The latest fairytale re-imagining on the big screen, Snow White and the Huntsman takes the classic story back to its dark roots.
Directed by Rupert Sanders, the film attempts to be a gritty tale of rebellion, losing Snow White's charming life with the seven dwarves and instead pitching her against the evil queen with the huntsman serving as her protector and ally. In fact, the dwarves don't make an appearance until halfway through the film, and even then their appearance is not central to plot. It is much, much more about the huntsman, as the title suggests.
Chris Hemsworth plays the flawed character well enough, considering the script he is given to work with doesn't give him much in the way of depth or intelligence. The greatest character of them all is of course the evil queen Ravenna, played brilliantly by Charlize Theron. It is impossible to tear your eyes away as she loses her fragile hold on her sanity, and her brother, played by Sam Spruell, is just plain creepy. Kristen Stewart's performance is less wooden than her previous efforts in the Twilight films, however, I struggled to really feel for her and even during her war speech; she fails to become truly angry as I imagine her character would. The dwarves add a much needed lightness and comedic value, without losing sincerity. And the prince? Not really worth a mention; as I said, this story is about the Huntsman.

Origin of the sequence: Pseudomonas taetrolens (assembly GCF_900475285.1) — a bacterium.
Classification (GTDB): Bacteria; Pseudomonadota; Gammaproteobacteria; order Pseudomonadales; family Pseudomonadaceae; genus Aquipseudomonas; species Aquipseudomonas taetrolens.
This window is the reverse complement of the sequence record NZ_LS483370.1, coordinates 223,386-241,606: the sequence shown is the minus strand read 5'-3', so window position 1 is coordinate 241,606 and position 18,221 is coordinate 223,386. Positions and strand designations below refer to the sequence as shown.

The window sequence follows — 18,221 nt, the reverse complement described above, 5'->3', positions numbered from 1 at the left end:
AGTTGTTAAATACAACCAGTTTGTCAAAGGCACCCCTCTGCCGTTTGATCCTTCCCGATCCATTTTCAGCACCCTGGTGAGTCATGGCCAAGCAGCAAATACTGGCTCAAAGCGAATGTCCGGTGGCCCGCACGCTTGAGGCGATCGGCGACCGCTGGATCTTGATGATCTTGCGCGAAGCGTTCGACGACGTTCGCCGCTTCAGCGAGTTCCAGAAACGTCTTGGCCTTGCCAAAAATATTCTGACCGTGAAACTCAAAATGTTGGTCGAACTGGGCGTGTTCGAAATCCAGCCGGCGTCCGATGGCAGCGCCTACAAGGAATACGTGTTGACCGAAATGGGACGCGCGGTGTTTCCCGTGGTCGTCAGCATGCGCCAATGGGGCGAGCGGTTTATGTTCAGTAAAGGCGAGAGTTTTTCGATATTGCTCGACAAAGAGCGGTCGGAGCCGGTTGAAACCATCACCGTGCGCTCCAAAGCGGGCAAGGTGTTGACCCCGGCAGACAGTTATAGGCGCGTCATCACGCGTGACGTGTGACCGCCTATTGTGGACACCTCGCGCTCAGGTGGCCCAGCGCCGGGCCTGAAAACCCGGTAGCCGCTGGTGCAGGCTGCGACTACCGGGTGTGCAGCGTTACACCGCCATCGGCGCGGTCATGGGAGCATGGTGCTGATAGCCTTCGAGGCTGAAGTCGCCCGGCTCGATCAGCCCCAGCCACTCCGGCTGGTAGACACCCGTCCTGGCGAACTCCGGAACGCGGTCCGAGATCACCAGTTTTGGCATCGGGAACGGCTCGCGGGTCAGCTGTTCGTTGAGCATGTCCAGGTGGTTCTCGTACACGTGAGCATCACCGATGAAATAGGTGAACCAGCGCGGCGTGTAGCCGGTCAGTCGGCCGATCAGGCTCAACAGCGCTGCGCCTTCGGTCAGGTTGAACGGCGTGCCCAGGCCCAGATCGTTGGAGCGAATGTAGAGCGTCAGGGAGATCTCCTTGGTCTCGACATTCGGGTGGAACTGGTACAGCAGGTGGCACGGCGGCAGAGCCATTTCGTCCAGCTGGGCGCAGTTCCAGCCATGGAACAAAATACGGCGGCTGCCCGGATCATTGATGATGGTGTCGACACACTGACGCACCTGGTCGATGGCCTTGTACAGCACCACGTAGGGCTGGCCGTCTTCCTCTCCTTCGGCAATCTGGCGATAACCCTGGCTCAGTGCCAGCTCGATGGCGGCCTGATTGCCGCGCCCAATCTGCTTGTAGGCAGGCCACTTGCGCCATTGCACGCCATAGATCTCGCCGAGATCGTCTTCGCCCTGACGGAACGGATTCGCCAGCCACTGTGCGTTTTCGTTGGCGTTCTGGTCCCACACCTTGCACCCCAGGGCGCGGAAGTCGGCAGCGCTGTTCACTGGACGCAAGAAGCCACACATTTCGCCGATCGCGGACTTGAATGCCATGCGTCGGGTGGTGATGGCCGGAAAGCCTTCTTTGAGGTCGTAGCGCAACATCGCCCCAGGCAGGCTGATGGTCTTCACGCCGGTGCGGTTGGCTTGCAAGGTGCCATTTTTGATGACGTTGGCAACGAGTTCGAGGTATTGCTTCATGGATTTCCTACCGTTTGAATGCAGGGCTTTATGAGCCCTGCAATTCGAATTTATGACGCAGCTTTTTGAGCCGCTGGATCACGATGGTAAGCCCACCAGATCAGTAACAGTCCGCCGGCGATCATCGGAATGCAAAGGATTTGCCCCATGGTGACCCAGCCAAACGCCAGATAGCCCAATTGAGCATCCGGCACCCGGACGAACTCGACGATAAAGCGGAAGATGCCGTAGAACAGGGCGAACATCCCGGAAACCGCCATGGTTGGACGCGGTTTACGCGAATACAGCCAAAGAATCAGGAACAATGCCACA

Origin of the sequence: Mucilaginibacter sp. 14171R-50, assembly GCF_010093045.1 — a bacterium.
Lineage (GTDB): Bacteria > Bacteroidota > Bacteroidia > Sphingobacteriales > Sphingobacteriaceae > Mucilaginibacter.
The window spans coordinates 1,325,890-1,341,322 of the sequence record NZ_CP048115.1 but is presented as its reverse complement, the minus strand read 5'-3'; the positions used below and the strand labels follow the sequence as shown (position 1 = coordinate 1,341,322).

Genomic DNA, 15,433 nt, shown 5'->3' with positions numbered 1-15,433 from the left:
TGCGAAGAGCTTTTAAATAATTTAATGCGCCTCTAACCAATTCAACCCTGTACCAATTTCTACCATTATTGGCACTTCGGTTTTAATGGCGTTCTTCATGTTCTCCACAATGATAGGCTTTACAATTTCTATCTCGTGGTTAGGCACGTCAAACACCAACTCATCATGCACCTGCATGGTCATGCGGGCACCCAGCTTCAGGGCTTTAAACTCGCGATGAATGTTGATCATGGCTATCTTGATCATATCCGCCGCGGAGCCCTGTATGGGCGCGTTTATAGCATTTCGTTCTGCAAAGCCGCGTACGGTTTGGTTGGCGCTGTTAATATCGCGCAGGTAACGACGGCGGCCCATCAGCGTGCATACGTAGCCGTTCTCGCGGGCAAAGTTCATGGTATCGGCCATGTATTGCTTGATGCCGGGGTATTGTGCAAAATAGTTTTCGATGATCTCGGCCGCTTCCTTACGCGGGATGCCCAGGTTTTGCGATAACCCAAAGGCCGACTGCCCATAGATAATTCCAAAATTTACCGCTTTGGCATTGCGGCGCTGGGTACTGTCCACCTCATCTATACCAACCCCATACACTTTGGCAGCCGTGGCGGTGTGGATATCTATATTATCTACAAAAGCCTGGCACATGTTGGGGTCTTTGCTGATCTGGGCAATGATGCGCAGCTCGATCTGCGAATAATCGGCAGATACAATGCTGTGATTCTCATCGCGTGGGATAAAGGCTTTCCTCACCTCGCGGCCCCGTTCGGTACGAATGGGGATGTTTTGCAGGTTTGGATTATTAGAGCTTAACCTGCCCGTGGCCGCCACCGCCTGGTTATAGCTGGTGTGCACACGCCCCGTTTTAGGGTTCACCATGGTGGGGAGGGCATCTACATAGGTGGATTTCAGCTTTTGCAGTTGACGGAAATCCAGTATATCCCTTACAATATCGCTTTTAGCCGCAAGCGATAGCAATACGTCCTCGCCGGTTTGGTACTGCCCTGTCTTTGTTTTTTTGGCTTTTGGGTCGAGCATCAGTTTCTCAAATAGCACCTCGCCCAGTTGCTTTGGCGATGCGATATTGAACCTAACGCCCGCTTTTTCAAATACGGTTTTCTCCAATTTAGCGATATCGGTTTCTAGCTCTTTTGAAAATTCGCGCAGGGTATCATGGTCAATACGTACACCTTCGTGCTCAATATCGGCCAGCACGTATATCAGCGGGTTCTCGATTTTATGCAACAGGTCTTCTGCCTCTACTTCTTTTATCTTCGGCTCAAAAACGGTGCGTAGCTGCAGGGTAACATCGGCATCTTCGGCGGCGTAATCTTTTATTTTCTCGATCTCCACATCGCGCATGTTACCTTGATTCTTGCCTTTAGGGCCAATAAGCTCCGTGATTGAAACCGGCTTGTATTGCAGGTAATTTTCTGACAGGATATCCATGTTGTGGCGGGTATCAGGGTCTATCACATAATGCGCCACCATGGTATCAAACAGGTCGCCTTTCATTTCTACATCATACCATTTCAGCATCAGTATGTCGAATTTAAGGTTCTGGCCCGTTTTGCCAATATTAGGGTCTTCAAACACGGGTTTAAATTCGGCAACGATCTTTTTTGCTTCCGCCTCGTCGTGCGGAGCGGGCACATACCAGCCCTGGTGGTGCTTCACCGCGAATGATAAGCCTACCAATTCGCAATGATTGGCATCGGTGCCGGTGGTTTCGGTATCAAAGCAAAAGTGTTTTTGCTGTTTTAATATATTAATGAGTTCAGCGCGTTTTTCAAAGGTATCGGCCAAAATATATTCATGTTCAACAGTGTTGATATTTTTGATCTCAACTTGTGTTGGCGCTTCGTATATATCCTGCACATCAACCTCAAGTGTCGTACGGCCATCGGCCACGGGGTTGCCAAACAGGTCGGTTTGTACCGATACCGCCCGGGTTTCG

Sanders does well to create a dark, post-apocalyptic feel to the kingdom that the queen has ruined, and visually, the film is beautiful. In particular, the sweeping shots of the castle on the rocky beach contrast well to the dim, close, and dangerous forest. It has a convincing air of a fantasy-adventure film, and the montages of the characters "journeying" across the land remind me strongly of Lord of The Rings and similar. Sadly, this film lacks the heart and dynamic relationship between the characters to make it truly convincing.
All the way through it feels like the film is missing something. It drags on for far too long and not much happens over the first half. A sense of desperation from the protagonists is missing - and that desperation is necessary when turning a fairytale into a story of rebellion. Instead, the film plods along at an unremarkable pace, and the characters just react to their surroundings as they go along, without much purpose. More true to reality, perhaps, but if I wanted to watch reality I wouldn't see a film about Snow White.
All in all, it is a watchable, but forgettable, fairytale remake. It is worth seeing just for Theron.